Geosciences and Environmental Change Science Center
The word "eolian" (or "aeolian" as spelled in many countries) comes from the Greek "Aeolus." Aeolus, in Greek mythology, was the god of the winds. "Eolian" thus refers to any process of sediment entrainment, transport and deposition by wind. Study of eolian processes and sediments is a part of the disciplines of geomorphology, sedimentology and paleoclimatology.
Eolian sediments fall into three broad categories: eolian sand, loess, and airborne dust:
Eolian sand is the coarsest particle size (>50 microns (µm)) and on the landscape forms dunes or relatively flat deposits called sand sheets. Large fields of active sand dunes are usually found in arid climates.
Many semiarid climates have stabilized (vegetated) sand dunes that may have been active in a climate of the past and may become active again in the future.
Loess is a geologic deposit composed dominantly of silt-sized (50-2 µm) particles, which are smaller than sand. Loess has the texture of flour or talcum powder. Loess usually forms thick blankets of material (some many tens of meters thick) over hundreds of square kilometers of landscape. It is the uppermost geologic deposit in the Midwest, Great Plains and northwestern United States, central and northern China, Europe, Argentina, and New Zealand. Loess, over time, forms very fertile soils which are important for agriculture. Ancient soils buried in loess deposits can tell us a great deal about past climates.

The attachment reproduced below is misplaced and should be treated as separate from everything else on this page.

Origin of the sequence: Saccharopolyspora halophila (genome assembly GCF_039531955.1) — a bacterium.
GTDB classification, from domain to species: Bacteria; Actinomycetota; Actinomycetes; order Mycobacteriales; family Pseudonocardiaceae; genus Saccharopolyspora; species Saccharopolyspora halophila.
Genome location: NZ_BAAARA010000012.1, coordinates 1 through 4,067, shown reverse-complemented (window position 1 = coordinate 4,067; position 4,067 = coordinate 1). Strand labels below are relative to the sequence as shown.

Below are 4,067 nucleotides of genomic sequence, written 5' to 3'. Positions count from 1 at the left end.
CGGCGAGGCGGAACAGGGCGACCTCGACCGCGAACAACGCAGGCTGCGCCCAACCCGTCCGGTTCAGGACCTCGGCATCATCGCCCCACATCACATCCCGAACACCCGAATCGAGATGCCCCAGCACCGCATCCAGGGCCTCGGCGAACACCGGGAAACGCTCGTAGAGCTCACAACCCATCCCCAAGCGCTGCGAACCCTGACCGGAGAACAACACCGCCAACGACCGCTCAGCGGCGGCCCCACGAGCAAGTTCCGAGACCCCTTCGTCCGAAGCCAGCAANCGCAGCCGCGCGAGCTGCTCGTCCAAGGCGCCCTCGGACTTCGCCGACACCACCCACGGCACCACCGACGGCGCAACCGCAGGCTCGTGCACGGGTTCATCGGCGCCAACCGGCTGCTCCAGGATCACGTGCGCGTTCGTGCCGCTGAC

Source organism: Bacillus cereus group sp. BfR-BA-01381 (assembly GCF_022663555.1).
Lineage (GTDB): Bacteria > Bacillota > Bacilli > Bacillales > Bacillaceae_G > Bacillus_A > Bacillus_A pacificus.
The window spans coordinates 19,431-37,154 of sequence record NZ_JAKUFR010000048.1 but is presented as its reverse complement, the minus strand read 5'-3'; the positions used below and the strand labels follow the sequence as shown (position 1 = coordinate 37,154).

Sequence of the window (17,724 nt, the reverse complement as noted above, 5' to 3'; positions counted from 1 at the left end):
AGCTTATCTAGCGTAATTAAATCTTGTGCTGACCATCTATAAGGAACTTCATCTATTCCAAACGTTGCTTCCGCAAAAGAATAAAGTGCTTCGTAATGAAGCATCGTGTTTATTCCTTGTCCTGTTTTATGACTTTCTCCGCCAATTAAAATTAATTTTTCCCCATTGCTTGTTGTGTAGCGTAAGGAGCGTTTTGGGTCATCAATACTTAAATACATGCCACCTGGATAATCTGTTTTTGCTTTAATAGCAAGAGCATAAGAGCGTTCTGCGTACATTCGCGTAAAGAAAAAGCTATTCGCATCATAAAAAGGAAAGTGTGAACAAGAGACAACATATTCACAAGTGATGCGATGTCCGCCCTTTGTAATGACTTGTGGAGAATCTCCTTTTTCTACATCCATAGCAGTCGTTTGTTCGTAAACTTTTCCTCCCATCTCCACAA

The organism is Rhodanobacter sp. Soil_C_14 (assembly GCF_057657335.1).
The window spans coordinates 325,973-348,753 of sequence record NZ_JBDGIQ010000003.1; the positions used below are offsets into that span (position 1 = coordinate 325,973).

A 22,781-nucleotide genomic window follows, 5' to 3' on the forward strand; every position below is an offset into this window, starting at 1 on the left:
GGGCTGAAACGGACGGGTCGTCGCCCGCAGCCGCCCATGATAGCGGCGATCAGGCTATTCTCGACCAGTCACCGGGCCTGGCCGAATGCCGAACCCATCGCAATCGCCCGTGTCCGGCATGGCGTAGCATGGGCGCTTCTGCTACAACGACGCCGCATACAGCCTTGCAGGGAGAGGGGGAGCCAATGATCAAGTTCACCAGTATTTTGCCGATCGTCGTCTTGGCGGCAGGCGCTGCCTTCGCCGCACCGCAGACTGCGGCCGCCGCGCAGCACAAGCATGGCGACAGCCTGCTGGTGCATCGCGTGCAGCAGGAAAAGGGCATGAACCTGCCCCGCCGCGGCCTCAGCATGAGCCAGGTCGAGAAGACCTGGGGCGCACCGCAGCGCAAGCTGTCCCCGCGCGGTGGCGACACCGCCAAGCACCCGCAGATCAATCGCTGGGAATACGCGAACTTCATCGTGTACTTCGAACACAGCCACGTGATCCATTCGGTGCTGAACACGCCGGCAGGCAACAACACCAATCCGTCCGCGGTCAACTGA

Airborne dust is composed of particles that are very small, almost always less than 20 µm in diameter, and usually less than 2 µm. Airborne dust can travel thousands of kilometers and can even travel intercontinental distances. Dust from desert regions can be deposited in the oceans, into humid tropical or midlatitude ecosystems and soils, and on top of high-altitude mountain ranges.
|Figure 4: Dust storm off the west coast of Africa, April, 2006. This is the same dust storm visible on the ground in the Canary Islands, shown in Fig. 3b. [courtesy of NASA/GSFC/MODIS Rapid Response Team] See a larger view.|
The objectives of this project are:
Task 1, Eolian sand: to understand the processes responsible for sand dune activity in the U.S. and to assess the potential for reactivation of stabilized sand dunes in the U.S. under changing conditions of climate and land use
Task 2, Loess: to investigate records of natural climate variability recorded in loess deposits
Task 3, Airborne dust: to test hypotheses about the role of dust in climate change and to assess the importance of far-traveled, airborne dust in soil formation
See the members of the project.
Our project was supported by the Earth Surface Dynamics Program of the Geologic Discipline of the USGS.